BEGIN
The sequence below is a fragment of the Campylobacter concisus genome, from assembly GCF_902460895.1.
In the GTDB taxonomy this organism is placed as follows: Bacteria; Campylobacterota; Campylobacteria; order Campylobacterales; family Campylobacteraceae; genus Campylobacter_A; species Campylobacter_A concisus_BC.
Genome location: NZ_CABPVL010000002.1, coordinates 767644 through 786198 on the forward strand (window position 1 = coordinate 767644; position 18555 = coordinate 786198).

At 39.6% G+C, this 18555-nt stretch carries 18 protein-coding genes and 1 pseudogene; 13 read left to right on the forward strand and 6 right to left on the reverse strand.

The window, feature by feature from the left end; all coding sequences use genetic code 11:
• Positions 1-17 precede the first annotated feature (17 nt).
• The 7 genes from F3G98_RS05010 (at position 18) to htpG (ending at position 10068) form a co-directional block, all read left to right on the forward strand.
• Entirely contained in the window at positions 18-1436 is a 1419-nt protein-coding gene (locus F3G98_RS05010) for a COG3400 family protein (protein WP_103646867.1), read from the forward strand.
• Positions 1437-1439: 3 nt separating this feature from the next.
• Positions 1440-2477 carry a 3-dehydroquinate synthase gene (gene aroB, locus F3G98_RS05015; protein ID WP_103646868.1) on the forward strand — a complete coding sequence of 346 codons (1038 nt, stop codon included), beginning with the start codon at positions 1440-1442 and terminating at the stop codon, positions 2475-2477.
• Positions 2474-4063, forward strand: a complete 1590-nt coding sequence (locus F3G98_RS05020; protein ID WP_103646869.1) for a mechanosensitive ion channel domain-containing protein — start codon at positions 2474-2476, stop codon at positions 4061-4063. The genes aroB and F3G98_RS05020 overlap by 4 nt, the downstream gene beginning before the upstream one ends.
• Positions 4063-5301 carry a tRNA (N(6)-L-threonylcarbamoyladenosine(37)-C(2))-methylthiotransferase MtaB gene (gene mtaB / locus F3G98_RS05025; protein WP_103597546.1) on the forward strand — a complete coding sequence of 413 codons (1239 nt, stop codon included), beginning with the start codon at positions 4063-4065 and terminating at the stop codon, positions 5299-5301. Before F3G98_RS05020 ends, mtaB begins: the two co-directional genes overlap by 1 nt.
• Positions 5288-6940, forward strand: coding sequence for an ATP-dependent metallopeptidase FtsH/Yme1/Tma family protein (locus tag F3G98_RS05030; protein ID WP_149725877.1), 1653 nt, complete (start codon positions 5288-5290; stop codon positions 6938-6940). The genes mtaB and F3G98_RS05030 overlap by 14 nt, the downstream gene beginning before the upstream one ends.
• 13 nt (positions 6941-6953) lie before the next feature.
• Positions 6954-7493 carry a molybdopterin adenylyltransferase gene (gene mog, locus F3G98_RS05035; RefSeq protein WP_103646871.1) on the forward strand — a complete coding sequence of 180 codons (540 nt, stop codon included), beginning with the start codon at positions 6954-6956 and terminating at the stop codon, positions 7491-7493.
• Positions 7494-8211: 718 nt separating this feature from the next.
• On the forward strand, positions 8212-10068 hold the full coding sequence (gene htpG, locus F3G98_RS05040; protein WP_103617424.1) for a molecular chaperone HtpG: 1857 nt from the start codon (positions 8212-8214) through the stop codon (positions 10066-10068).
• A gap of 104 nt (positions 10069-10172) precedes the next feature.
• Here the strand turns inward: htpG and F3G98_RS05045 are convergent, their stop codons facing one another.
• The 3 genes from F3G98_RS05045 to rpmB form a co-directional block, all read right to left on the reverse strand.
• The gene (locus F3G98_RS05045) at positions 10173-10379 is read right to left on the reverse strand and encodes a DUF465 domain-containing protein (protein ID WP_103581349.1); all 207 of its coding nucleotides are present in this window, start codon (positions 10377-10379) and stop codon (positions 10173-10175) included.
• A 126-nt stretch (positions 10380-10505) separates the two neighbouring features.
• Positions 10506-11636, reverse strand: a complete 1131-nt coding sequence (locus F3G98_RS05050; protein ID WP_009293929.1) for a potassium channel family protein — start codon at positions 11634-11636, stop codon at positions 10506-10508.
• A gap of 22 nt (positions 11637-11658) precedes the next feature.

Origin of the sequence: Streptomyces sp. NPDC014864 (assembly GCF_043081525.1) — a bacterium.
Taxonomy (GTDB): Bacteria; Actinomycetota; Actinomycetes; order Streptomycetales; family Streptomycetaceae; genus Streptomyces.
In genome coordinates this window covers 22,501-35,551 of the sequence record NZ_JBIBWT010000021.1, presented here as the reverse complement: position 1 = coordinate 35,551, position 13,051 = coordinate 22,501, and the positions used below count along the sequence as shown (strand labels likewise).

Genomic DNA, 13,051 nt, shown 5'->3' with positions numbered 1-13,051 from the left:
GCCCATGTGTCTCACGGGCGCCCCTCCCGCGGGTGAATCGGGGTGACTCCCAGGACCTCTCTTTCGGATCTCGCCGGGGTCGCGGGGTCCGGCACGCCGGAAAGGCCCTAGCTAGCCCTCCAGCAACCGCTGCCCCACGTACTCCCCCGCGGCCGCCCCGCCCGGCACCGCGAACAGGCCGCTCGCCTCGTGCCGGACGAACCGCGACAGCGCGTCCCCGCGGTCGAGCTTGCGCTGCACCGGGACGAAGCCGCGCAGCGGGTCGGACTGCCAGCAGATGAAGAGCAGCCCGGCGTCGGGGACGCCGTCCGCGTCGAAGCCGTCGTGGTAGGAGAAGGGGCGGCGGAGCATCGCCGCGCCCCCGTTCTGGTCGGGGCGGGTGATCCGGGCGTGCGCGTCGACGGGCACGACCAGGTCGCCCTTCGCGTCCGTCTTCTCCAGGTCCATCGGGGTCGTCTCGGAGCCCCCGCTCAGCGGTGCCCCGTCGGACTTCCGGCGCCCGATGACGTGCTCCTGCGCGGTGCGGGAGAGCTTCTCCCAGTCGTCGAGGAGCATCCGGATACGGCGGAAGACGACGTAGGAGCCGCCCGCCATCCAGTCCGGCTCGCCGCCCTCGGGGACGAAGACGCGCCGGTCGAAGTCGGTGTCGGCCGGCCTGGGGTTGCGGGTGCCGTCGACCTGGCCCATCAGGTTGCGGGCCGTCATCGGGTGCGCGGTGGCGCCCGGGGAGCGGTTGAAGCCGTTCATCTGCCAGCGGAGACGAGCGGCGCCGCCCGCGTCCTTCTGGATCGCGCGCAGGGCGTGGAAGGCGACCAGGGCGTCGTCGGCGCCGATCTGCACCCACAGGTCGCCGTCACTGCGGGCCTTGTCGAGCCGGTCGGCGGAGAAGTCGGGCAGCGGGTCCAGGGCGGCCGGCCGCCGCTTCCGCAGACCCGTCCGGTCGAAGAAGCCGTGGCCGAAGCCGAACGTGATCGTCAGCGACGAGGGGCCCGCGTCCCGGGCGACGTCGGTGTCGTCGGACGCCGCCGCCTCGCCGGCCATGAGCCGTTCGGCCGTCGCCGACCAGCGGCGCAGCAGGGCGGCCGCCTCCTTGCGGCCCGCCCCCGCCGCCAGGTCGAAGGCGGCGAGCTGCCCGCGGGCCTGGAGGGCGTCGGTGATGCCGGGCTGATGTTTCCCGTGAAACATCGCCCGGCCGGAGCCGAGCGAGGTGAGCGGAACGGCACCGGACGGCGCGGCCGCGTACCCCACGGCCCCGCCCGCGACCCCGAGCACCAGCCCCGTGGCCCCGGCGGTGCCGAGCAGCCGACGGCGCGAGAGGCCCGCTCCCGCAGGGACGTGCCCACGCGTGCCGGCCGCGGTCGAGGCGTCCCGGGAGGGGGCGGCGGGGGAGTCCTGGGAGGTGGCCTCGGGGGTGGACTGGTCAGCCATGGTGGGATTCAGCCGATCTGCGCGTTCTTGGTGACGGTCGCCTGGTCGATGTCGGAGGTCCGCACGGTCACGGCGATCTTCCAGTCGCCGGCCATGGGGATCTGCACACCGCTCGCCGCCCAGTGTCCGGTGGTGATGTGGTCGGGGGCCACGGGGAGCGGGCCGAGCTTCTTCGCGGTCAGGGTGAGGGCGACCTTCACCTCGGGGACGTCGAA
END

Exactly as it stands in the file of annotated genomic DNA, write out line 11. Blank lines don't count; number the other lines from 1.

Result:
• Positions 2474-4063, forward strand: a complete 1590-nt coding sequence (locus F3G98_RS05020; protein ID WP_103646869.1) for a mechanosensitive ion channel domain-containing protein — start codon at positions 2474-2476, stop codon at positions 4061-4063. The genes aroB and F3G98_RS05020 overlap by 4 nt, the downstream gene beginning before the upstream one ends.